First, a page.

In Italy, there are 10.048.000 people that live in relative poverty conditions (16,6% of the total population). Among them, 6.020.000 are absolute poor, which cannot purchase products and services to guarantee rights to live in dignity (9,9%) (ISTAT report on poverty in Italy, 2014). The rate among the southern families has increased for the 31%, comparing it to the north which remained stable.
Moreover, the 12,6% of the families is in relative poverty condition, and 7,9% in absolute poverty, with a threshold value of €972,52 per two components family, which is €18 lower than (-1,9%) the threshold value in 2012.
The 22,6% of children in Italy is at risk of poverty. Children poverty means that the families have a too low income to guarantee the needs for their adequate physics, physical, intellectual, and social development. The data shows that the percentage of absolute poverty among this segment is the highest in the last 15 years, with an increase of the 3,3% compared to the 2006 data. Moreover, the adult at risk of poverty diverges at 8,2% compared to the underage.
Juvenile poverty increase with the number of underaged within a family. The incidence of poverty is increased from 14,9% to 17,6% for families with one underage child, from 17,5 to 20,7% for families with two underaged, and from 32,3% to 36,3% for families with three or more children, from 2006. However, the average of numerous family is decreased in the last twenty year, yet the southern regions’ incidence is 10% higher the northern regions.
Italy have inner differences in terms of poor concentration, who born in the southern regions have a much higher probability to grow up in a poor family. The data shows that the incidence of poverty is below to the national average in the Northeast (14%), North-west (10,9%) and Centre (13,2%) regions; the south of Italy has a 40% underage poverty rate, and 44,7% in the Islands. Therefore, it can be seen that there is inequality within the country regions.
Facing these preposterous data, Italy outclass Germany (that is the only county with an elder index higher than Italy) in the percentage of the GDP dedicated to the pension fund, yet it is among the bottom positions for public funding to the support of families, youth, and maternity (1,3% of the GDP against the European average of 2,2%)!
In the recent years, Italy’s legislation has launched different initiative directed to the support of families with underage children (such as Bonus Bebé, fiscal deductions, and allowance for numerous families), which have had small-scale and scarce effectiveness. In addition, a Eurostat study displayed that the public intervention has relieved 3,8% of underage at risk of poverty in 2010, but this data is far from countries like UK (14,%), French (13,5%) or Germany (11,1%).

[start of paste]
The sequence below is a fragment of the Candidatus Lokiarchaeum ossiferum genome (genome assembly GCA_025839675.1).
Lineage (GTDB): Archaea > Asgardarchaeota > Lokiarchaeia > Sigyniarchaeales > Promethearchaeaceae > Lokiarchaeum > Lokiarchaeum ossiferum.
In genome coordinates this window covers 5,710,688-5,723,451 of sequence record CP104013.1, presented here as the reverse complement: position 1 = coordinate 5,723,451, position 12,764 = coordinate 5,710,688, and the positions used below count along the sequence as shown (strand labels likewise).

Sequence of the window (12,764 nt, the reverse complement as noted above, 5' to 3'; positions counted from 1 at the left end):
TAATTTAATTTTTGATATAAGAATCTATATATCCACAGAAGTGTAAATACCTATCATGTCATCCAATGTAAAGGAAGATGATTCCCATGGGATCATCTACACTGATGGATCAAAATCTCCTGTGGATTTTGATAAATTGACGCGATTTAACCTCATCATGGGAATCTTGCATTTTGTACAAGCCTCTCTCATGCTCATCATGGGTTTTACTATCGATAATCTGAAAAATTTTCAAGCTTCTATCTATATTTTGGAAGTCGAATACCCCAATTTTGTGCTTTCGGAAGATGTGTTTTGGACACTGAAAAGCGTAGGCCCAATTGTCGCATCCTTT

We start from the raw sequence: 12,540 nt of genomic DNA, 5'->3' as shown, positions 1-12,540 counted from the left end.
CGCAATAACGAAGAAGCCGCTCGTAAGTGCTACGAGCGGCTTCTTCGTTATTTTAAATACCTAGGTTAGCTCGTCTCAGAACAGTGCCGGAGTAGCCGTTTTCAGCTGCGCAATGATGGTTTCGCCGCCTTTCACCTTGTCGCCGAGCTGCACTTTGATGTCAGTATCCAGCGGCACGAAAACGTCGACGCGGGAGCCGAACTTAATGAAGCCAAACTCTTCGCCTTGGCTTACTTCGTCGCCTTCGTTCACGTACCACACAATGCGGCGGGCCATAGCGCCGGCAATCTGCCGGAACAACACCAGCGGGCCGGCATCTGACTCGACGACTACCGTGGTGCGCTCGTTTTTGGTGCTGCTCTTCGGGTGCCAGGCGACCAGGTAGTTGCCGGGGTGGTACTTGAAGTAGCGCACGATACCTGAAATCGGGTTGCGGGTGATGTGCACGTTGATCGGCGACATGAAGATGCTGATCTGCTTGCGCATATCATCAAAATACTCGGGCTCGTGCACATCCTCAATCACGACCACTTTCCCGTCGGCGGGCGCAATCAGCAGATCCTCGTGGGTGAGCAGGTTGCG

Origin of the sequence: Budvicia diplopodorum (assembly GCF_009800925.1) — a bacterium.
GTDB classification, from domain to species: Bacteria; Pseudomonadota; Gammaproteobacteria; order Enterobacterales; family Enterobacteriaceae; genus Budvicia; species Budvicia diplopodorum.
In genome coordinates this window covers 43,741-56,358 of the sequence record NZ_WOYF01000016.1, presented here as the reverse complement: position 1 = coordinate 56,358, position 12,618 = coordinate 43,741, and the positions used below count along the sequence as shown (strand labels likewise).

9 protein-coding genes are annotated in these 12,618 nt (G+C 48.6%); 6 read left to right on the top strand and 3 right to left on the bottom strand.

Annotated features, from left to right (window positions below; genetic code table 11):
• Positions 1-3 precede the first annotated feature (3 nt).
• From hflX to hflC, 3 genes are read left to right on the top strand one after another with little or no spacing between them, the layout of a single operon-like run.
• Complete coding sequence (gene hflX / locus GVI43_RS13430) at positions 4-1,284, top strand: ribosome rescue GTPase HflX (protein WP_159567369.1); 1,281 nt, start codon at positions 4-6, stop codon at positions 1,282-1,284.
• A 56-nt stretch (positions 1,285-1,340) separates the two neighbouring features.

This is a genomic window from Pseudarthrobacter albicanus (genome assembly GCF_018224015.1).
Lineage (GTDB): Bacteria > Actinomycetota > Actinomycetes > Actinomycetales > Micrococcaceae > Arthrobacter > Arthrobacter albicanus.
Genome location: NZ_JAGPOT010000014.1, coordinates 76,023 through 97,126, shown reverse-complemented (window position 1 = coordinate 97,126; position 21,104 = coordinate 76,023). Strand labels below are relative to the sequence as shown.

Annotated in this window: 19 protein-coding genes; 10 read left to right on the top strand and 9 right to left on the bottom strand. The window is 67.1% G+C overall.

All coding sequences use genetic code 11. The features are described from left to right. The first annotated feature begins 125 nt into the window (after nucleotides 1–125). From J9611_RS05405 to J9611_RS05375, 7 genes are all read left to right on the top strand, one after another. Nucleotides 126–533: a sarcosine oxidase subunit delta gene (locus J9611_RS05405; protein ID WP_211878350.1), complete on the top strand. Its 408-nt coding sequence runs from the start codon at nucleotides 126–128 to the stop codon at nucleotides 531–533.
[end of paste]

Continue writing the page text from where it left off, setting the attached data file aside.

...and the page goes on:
It is not only the family’s income to define the poverty condition of the children, yet it is critical to consider the network of opportunity and services that guarantee a healthy child growth, such as kindergartens, good quality schools, and other elements (for instance, favourable playground in cities). Data to proof the inefficiency of poverty relive to children can be shown by the usage of public Kindergarten by children between 0 and 2 years old, that differs widely by regions: from Emilia Romagna (28,5%), Umbria (27,7%), Valle d’Aosta (25,4%), to Calabria (3,5%), and Campagna (2,7%).
In conclusion, there is an urgency to stop this trend by launching a plan at a national level to fight the underage poverty, focusing more on the southern regions of Italy. Firstly, it will be adequate to adapt to the European trend of public spending dedicated to the youth, from the actual 1,3% to the 2% of the GDP as the goal for 2020. The redirection of the public spending determinates a sustainable source of resources without the necessity to raise taxes to provide more state income. The fiscal resources will be used to implement tax relief for parents with dependent children, vouchers to guarantee the purchase of essential products, develop the services to additionally support parenthood, and a special investment plan for the creation of kindergartens. Moreover, guarantee funds should be created to support entrepreneur mothers to facilitate the credit access. Finally, any new legislative measure will have to validate also in terms of the childhood impact. These policies aim to improve the life of the families in general and create the most sure-fire route out of poverty for 300.000 kids.